Not all lawyers are as fortunate as the one described above. You may practice in a large, sprawling community where few lawyers know one another and bench-bar relations are nonexistent. Hiring a full-time legal secretary? Sounds great, if you have the money. No matter what the circumstances may be, there are always options. If you are a lawyer in Oregon struggling with caregiving and lawyering, contact the OAAP and the PLF. The OAAP can provide emotional support and personal assistance. A practice management advisor can help you strategize about how to adjust the scope of your practice. Both services are free and confidential.
All Rights Reserved 2013 Beverly Michaelis
Today the Oregon Senate passed HB 2654B which would forbid employers from demanding access to potential employee’s social media accounts. Read the full story at KATU. Maryland started the trend, which has spread to other jurisdictions. Twenty eight states are entertaining similar legislation.
For a related discussion, see this post.
Snapnumbers is a free Word add-in that allows you to number paragraphs naturally without regard to Word styles or the underlying format of your document.
What does this mean? In the legal profession, we often apply multiple levels of numbering in the same document. We need the flexibility to move from one numbering scheme to the next and back again without Word’s interference. We also expect our numbering schemes to remain sequential. Unfortunately, Word is rarely cooperative with these transitions. In fact, many users end up numbering documents manually out of frustration.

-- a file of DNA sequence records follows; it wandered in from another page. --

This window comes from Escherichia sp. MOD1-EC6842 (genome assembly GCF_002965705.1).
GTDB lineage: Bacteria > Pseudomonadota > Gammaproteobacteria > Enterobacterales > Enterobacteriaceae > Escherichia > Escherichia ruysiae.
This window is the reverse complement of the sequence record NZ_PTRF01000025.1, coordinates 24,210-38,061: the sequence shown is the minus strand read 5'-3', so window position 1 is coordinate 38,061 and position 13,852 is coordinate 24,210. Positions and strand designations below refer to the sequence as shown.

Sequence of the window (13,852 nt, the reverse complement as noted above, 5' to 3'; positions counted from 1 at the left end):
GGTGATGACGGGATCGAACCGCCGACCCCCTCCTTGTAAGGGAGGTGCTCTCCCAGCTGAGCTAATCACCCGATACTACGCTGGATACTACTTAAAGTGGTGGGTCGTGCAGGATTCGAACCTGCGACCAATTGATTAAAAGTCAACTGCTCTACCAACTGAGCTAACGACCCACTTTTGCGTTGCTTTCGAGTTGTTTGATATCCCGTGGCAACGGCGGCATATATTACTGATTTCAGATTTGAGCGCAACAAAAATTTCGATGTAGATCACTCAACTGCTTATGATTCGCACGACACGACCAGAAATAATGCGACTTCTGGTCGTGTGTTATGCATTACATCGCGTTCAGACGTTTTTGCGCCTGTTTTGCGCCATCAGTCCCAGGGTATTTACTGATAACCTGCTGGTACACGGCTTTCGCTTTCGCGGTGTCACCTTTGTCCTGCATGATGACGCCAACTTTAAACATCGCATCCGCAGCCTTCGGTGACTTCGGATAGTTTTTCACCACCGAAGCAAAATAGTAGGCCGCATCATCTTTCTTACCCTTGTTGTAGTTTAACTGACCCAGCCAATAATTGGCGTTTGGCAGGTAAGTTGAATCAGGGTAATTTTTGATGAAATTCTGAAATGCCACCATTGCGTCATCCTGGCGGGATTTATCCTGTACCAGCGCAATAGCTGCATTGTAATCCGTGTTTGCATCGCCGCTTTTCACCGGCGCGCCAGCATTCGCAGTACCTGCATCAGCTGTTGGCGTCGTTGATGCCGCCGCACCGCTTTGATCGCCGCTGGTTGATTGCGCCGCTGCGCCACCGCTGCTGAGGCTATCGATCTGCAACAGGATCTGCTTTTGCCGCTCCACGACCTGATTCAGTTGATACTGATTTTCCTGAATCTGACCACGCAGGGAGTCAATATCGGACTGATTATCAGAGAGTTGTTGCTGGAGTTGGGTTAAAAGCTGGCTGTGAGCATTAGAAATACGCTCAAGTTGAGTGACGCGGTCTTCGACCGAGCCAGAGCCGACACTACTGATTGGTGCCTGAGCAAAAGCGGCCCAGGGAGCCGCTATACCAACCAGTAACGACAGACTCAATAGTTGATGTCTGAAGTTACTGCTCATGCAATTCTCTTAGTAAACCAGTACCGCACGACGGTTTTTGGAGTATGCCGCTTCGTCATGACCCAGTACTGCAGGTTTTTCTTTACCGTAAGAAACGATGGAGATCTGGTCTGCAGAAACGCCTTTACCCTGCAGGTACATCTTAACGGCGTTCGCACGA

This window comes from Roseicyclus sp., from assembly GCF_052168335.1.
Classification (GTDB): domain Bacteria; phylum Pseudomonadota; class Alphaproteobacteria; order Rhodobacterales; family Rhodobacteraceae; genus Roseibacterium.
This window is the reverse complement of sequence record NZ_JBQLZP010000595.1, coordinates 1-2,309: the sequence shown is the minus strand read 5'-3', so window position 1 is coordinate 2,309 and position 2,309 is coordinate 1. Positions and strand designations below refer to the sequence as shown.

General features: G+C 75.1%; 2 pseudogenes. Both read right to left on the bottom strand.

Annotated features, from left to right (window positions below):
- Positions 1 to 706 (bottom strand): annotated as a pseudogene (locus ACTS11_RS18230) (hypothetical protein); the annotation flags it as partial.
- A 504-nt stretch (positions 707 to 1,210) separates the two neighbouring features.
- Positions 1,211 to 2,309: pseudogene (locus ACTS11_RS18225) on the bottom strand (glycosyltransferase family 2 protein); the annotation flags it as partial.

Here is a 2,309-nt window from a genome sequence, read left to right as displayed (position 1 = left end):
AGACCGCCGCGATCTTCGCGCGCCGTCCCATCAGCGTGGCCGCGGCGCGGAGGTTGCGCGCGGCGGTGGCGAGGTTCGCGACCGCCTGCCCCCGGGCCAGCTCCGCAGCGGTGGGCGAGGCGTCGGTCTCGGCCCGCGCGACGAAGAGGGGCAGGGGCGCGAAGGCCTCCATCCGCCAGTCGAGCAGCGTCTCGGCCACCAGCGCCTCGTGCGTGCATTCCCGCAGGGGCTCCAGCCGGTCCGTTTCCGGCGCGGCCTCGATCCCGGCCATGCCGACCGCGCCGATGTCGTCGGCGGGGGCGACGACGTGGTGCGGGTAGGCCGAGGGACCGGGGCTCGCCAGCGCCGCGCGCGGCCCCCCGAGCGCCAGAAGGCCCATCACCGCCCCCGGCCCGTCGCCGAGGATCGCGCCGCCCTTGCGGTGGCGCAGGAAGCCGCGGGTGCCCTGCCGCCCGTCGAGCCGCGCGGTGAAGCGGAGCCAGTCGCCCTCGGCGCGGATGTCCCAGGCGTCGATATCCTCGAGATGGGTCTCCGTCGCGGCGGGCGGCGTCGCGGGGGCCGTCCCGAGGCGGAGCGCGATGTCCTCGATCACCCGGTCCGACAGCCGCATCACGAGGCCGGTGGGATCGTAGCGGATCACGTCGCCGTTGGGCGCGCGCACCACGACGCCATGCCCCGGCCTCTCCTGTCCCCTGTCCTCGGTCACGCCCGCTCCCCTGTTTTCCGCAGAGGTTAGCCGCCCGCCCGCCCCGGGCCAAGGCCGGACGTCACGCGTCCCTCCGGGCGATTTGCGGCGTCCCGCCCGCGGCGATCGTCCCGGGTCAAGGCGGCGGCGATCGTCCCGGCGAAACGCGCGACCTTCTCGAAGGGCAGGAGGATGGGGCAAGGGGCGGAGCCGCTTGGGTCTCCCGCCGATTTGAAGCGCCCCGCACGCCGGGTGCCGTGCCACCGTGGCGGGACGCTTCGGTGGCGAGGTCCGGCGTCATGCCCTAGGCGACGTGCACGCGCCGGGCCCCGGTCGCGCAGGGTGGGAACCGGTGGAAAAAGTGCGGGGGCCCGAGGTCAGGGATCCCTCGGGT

All of this can be avoided as the folks from Snapdone explain:
Simply type text normally — tabbing, indenting, and formatting as desired – then when you want to insert a Snapnumber choose Level 1 through Level 9 from the Snapnumbers menu (or use a shortcut keystroke). [See the examples here.]
My thoughts? Download the free version and give it a trial run. If you like it, the full version at $20 per license is cheap. While you’re at the Snapdone, be sure to check out TheFormTool, Snapdone‘s incredibly easy documentation automation for Word. The basic version is free. The advanced version is $89. To learn more about TheFormTool, check out “Using TheFormTool in Your Law Practice” on the PLF Web site > Programs on CD/DVD.
All Rights Reserved – Beverly Michaelis – 2013
The Associated Press is reporting that 160,000 social security numbers were exposed when the Washington State Administrative Office of Courts was hacked in late 2012 or early 2013.
“The breach happened due to vulnerability in an Adobe Systems Inc. software program, ColdFusion, that has since been patched, court officials said. The hack happened sometime after September but wasn’t caught until February…
Mike Keeling, the courts’ information technology operations and maintenance manager, said officials were alerted to the breach by a business on the East Coast that had a similar intrusion.”
Following the breach, new security measures were implemented, including encryption.
Court officials have confirmed that 94 social security numbers were obtained – those affected will be contacted directly. Names and driver’s license numbers may also have been accessed. People who were booked in a city or county jail during specified periods or those who had a DUII, traffic, or a superior court criminal case in Washington may also be affected.
If you believe your information may have been exposed, call 1-800-448-5584 or visit this site.
Read more here.